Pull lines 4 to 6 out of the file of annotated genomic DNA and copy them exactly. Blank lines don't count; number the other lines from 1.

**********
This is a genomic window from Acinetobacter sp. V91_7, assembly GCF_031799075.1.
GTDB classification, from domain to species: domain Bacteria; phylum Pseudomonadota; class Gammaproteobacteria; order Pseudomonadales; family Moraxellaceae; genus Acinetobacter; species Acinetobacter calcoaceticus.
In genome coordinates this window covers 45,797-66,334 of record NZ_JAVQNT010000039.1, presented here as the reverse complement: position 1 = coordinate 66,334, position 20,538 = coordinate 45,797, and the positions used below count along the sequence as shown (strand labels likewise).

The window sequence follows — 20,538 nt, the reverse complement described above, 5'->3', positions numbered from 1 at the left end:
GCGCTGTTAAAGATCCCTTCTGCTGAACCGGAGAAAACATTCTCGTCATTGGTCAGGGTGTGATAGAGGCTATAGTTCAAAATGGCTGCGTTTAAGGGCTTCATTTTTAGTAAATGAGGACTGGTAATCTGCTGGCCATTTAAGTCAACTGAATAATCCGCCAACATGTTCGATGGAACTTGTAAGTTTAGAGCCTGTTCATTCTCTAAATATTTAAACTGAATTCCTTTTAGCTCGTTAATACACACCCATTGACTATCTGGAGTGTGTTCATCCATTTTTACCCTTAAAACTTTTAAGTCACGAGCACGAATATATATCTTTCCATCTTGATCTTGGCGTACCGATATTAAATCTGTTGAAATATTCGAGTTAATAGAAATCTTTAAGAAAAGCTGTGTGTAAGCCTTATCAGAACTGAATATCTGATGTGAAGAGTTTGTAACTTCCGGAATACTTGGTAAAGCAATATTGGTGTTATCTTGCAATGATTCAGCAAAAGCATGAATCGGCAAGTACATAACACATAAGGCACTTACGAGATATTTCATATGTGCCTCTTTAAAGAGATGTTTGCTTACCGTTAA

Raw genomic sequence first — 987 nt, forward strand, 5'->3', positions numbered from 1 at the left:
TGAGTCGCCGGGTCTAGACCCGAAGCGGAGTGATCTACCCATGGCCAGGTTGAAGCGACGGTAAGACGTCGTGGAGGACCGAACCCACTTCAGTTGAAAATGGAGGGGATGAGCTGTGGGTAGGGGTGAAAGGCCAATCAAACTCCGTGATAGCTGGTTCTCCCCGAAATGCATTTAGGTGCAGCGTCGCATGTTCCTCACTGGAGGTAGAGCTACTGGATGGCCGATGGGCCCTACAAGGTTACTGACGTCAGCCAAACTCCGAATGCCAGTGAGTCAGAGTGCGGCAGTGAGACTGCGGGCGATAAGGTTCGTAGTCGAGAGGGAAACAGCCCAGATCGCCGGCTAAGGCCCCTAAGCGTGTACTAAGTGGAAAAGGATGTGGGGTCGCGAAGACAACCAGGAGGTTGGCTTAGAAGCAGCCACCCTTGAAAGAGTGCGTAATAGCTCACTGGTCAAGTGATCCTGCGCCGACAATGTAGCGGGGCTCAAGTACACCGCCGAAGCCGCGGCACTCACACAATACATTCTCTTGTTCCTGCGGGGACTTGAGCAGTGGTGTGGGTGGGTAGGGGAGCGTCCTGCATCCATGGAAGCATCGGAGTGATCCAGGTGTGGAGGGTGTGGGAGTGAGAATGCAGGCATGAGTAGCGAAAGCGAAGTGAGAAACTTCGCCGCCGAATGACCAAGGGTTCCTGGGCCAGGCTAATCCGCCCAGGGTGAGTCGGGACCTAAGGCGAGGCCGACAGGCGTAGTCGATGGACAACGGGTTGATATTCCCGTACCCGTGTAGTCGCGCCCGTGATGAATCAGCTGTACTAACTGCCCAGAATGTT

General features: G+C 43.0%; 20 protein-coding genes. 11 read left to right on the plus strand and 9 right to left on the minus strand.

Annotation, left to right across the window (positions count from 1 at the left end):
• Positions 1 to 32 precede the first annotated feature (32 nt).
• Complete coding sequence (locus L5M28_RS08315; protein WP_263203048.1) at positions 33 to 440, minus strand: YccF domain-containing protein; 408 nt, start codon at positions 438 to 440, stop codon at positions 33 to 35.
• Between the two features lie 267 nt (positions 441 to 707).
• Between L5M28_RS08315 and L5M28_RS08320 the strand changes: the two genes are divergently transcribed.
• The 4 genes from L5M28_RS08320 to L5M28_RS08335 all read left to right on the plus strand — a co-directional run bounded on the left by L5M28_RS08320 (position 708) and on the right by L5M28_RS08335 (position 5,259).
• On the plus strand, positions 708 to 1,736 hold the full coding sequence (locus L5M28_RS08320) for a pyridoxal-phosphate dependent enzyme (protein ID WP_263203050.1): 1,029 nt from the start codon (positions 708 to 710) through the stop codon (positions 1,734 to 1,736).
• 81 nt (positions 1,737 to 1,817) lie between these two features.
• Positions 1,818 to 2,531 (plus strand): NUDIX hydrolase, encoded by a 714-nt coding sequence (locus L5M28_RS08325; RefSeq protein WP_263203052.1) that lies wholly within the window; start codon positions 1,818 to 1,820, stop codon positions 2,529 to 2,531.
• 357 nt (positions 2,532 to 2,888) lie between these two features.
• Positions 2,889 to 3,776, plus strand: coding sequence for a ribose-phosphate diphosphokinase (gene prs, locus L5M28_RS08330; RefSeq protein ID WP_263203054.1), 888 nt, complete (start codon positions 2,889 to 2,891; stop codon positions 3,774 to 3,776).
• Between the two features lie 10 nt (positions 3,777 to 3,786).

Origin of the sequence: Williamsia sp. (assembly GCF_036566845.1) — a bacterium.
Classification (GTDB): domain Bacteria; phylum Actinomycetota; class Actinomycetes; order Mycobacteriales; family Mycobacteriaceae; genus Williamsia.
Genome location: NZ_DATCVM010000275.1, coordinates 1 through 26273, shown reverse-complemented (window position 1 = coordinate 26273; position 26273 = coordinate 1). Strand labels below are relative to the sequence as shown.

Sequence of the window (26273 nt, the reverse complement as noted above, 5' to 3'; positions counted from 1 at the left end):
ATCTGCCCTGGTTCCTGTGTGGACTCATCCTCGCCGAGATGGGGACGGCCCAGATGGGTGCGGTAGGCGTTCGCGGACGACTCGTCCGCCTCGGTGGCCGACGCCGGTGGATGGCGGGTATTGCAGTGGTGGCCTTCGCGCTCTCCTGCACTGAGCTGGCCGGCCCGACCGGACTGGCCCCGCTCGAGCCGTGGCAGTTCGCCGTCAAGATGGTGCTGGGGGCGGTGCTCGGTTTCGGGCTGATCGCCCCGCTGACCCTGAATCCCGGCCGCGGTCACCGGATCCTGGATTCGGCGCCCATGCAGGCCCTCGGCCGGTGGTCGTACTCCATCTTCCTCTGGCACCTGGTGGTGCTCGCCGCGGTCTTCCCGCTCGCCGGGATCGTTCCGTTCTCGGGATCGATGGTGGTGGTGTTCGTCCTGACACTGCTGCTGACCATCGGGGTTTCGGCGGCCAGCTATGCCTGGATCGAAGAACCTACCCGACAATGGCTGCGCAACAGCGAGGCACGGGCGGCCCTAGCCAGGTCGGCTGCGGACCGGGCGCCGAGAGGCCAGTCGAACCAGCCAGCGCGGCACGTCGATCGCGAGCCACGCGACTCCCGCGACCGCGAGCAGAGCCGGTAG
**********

The window sequence follows — 20,538 nt, the reverse complement described above, 5'->3', positions numbered from 1 at the left end:
GCGCTGTTAAAGATCCCTTCTGCTGAACCGGAGAAAACATTCTCGTCATTGGTCAGGGTGTGATAGAGGCTATAGTTCAAAATGGCTGCGTTTAAGGGCTTCATTTTTAGTAAATGAGGACTGGTAATCTGCTGGCCATTTAAGTCAACTGAATAATCCGCCAACATGTTCGATGGAACTTGTAAGTTTAGAGCCTGTTCATTCTCTAAATATTTAAACTGAATTCCTTTTAGCTCGTTAATACACACCCATTGACTATCTGGAGTGTGTTCATCCATTTTTACCCTTAAAACTTTTAAGTCACGAGCACGAATATATATCTTTCCATCTTGATCTTGGCGTACCGATATTAAATCTGTTGAAATATTCGAGTTAATAGAAATCTTTAAGAAAAGCTGTGTGTAAGCCTTATCAGAACTGAATATCTGATGTGAAGAGTTTGTAACTTCCGGAATACTTGGTAAAGCAATATTGGTGTTATCTTGCAATGATTCAGCAAAAGCATGAATCGGCAAGTACATAACACATAAGGCACTTACGAGATATTTCATATGTGCCTCTTTAAAGAGATGTTTGCTTACCGTTAA

Raw genomic sequence first — 987 nt, forward strand, 5'->3', positions numbered from 1 at the left: